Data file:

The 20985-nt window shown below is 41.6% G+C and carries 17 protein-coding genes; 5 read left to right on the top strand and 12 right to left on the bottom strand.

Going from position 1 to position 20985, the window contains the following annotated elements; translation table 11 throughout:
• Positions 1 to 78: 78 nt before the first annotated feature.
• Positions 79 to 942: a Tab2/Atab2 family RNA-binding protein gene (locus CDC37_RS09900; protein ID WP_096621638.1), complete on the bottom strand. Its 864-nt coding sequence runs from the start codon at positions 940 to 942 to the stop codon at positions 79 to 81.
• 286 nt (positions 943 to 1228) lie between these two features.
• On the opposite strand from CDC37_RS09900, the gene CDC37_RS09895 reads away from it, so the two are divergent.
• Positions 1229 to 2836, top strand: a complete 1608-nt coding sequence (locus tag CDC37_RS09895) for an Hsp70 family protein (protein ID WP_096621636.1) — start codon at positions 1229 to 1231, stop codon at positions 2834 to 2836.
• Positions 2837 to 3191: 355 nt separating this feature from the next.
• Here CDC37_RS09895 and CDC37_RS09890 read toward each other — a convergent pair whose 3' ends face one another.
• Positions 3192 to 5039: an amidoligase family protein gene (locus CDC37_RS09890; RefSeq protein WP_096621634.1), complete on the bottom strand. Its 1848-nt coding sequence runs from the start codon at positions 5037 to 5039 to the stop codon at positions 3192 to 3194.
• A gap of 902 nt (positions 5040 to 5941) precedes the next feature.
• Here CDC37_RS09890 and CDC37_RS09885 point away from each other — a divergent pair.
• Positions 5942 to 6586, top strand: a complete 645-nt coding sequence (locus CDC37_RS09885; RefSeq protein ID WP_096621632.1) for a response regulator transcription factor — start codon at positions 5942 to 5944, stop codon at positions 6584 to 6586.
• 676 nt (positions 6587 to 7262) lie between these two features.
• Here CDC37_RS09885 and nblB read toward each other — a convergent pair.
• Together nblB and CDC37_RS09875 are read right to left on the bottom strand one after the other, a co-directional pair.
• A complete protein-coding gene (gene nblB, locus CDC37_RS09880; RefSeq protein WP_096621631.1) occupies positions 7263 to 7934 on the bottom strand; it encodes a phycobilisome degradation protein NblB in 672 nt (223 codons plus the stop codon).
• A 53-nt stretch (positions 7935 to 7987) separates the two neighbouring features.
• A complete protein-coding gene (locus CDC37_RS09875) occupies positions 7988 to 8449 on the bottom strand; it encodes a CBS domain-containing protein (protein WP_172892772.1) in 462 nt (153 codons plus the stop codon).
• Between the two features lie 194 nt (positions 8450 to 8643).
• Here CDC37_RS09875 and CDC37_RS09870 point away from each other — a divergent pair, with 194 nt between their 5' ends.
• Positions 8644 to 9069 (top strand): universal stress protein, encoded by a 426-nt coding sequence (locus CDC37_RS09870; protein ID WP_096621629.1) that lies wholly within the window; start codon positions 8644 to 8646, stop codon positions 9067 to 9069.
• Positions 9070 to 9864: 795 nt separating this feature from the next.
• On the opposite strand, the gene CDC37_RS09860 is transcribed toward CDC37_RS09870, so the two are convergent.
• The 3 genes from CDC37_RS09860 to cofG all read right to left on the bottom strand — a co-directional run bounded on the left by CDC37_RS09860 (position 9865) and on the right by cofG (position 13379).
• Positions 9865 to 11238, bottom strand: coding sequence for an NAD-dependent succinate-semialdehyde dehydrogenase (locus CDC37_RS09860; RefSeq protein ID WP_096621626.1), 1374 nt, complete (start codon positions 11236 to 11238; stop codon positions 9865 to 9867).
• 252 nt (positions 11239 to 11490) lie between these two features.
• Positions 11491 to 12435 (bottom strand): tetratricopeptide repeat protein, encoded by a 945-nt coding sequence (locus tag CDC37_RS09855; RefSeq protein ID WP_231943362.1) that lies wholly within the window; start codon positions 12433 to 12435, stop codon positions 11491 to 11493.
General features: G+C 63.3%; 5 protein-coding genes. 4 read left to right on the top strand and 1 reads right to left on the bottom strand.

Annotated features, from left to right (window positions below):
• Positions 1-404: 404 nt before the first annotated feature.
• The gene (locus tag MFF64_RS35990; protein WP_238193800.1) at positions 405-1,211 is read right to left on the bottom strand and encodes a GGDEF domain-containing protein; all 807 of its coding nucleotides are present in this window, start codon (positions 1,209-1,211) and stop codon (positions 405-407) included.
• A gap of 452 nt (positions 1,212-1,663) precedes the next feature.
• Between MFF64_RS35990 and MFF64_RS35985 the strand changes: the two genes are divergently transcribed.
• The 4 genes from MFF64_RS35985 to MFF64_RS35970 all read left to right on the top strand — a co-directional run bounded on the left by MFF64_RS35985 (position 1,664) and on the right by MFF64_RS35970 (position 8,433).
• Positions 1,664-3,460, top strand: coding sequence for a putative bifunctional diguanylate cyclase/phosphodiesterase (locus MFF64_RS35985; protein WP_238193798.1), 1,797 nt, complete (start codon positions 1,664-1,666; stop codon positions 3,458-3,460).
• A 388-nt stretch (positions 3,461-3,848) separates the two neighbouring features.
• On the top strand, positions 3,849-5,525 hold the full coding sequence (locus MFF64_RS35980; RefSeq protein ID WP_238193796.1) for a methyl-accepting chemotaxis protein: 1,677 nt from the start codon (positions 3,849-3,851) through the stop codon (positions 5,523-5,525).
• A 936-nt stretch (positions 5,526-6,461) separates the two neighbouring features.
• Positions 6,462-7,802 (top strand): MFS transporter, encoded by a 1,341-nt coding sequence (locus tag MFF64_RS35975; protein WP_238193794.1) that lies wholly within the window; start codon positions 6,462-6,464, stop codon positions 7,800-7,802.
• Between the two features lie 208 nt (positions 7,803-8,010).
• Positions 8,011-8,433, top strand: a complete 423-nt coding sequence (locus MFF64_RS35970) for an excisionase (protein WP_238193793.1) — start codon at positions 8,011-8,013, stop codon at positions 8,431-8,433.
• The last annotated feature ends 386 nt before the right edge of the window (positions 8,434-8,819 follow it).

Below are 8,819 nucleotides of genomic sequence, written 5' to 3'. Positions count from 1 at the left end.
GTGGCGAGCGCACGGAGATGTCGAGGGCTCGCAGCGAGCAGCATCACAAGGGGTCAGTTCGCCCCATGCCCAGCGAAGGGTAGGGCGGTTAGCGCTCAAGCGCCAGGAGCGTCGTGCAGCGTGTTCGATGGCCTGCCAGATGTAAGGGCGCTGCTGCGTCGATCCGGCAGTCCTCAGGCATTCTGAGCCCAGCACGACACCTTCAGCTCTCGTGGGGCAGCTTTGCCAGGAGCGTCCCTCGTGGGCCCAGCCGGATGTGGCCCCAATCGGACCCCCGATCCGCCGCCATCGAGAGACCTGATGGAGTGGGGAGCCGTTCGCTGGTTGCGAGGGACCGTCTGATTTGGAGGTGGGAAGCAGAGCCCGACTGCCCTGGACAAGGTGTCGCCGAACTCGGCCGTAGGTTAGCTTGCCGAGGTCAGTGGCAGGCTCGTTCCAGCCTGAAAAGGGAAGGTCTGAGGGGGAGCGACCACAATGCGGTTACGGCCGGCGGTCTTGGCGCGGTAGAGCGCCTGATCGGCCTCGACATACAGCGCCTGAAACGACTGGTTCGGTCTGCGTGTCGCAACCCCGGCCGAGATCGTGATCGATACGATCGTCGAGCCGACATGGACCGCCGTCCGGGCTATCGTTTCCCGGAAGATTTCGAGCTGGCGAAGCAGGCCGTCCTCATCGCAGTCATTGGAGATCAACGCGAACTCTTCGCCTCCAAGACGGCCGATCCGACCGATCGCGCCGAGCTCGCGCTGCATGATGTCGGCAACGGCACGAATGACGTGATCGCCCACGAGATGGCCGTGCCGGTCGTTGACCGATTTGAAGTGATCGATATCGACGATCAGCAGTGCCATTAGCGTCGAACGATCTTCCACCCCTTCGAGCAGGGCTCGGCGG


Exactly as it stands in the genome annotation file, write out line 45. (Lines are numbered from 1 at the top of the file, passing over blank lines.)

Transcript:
GTGGCGAGCGCACGGAGATGTCGAGGGCTCGCAGCGAGCAGCATCACAAGGGGTCAGTTCGCCCCATGCCCAGCGAAGGGTAGGGCGGTTAGCGCTCAAGCGCCAGGAGCGTCGTGCAGCGTGTTCGATGGCCTGCCAGATGTAAGGGCGCTGCTGCGTCGATCCGGCAGTCCTCAGGCATTCTGAGCCCAGCACGACACCTTCAGCTCTCGTGGGGCAGCTTTGCCAGGAGCGTCCCTCGTGGGCCCAGCCGGATGTGGCCCCAATCGGACCCCCGATCCGCCGCCATCGAGAGACCTGATGGAGTGGGGAGCCGTTCGCTGGTTGCGAGGGACCGTCTGATTTGGAGGTGGGAAGCAGAGCCCGACTGCCCTGGACAAGGTGTCGCCGAACTCGGCCGTAGGTTAGCTTGCCGAGGTCAGTGGCAGGCTCGTTCCAGCCTGAAAAGGGAAGGTCTGAGGGGGAGCGACCACAATGCGGTTACGGCCGGCGGTCTTGGCGCGGTAGAGCGCCTGATCGGCCTCGACATACAGCGCCTGAAACGACTGGTTCGGTCTGCGTGTCGCAACCCCGGCCGAGATCGTGATCGATACGATCGTCGAGCCGACATGGACCGCCGTCCGGGCTATCGTTTCCCGGAAGATTTCGAGCTGGCGAAGCAGGCCGTCCTCATCGCAGTCATTGGAGATCAACGCGAACTCTTCGCCTCCAAGACGGCCGATCCGACCGATCGCGCCGAGCTCGCGCTGCATGATGTCGGCAACGGCACGAATGACGTGATCGCCCACGAGATGGCCGTGCCGGTCGTTGACCGATTTGAAGTGATCGATATCGACGATCAGCAGTGCCATTAGCGTCGAACGATCTTCCACCCCTTCGAGCAGGGCTCGGCGG